Cambodian embassy officials in Washington say they won’t hold a special event for the inauguration of president-elect Barack Obama, but they have been invited to Tuesday’s event.
“The Cambodian Embassy, like the representatives all of the countries’ embassies based in the US, has been invited by the US State Department to join president Obama’s inauguration,” said Nay Meng Eang, deputy chief of mission at the Cambodian Embassy.
Cambodia is currently without an ambassador in Washington, following the exit of Ek Sereywath in late 2008. Hem Heng, the incoming ambassador, has yet to be recognized.
“We haven’t seen any confirmation yet,” Nay Meng Eang said.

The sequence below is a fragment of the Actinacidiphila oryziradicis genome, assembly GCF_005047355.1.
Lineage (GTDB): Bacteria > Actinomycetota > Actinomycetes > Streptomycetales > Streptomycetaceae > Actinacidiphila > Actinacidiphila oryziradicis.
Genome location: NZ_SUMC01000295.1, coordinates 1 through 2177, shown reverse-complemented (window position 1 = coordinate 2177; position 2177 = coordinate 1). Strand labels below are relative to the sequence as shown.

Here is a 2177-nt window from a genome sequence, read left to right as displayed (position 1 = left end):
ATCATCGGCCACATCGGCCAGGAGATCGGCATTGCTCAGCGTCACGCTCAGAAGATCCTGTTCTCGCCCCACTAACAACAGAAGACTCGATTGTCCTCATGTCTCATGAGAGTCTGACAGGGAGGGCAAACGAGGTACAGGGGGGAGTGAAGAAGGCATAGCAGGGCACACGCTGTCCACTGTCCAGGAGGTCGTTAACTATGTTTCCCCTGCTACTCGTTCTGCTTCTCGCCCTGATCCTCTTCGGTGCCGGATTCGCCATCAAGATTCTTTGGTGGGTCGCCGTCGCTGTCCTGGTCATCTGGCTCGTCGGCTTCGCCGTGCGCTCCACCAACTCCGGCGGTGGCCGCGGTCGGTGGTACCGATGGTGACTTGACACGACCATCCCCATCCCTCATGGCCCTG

Cambodian Embassy officials have also requested the establishment of a military attaché with the US, as well as a consulate office in Lowell, Mass., where many Cambodians live, but they have not received responses, he said.
Meanwhile, the Khmer Kampuchea Krom Federation, an advocacy group based in New Jersey, said it had sent a letter of congratulations to the incoming president.
Attached to the letter was an eight-page report on restrictions by the Vietnamese government against members of the Khmer Krom minority there, including the persecution of liberty, human rights and religion, said Thach Ngoc Thach, president of the group, who met with State Department officials last week.
“I think the new government will be able to continue the cooperation from [George W. Bush] administration’s work,” he said. “We strongly hope that the relationship between the Khmer Kampuchea Krom Federation and Obama’s administration will comprehensively continue.”